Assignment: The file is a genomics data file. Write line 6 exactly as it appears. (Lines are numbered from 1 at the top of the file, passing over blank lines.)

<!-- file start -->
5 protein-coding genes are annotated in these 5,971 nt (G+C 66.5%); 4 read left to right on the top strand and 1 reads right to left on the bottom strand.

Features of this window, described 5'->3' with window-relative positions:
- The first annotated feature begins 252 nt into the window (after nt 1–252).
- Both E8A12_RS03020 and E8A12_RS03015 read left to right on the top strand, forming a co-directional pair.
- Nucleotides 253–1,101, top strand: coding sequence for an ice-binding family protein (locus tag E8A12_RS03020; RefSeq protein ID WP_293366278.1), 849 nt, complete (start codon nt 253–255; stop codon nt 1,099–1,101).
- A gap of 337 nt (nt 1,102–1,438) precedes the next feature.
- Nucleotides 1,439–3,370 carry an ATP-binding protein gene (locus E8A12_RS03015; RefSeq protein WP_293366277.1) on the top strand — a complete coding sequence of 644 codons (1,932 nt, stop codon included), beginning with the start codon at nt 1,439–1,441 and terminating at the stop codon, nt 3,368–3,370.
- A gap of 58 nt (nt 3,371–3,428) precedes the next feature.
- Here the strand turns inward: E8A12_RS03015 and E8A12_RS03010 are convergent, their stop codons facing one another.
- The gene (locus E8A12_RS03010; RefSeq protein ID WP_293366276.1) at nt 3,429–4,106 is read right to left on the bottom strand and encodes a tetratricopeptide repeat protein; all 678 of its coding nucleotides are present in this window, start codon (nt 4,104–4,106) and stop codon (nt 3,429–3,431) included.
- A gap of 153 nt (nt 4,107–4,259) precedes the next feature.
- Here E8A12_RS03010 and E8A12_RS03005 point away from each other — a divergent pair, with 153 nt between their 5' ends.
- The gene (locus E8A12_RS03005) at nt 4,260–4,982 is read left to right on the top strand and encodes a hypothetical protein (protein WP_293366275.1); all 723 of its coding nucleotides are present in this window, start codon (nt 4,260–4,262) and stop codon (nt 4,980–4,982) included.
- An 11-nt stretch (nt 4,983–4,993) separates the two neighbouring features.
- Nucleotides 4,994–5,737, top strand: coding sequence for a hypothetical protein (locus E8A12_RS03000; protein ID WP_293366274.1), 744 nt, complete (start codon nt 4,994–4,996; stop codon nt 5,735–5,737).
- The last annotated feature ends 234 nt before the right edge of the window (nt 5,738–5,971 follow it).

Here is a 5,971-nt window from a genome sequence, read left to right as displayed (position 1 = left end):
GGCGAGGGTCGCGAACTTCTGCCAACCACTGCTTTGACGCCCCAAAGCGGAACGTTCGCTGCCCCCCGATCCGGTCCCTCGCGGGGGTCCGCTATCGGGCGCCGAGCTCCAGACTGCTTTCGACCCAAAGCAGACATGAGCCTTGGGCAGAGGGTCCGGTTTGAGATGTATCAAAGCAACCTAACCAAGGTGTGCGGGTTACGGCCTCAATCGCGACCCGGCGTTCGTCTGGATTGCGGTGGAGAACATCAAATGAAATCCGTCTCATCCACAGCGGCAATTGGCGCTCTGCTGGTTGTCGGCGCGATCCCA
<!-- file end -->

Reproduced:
- A gap of 337 nt (nt 1,102–1,438) precedes the next feature.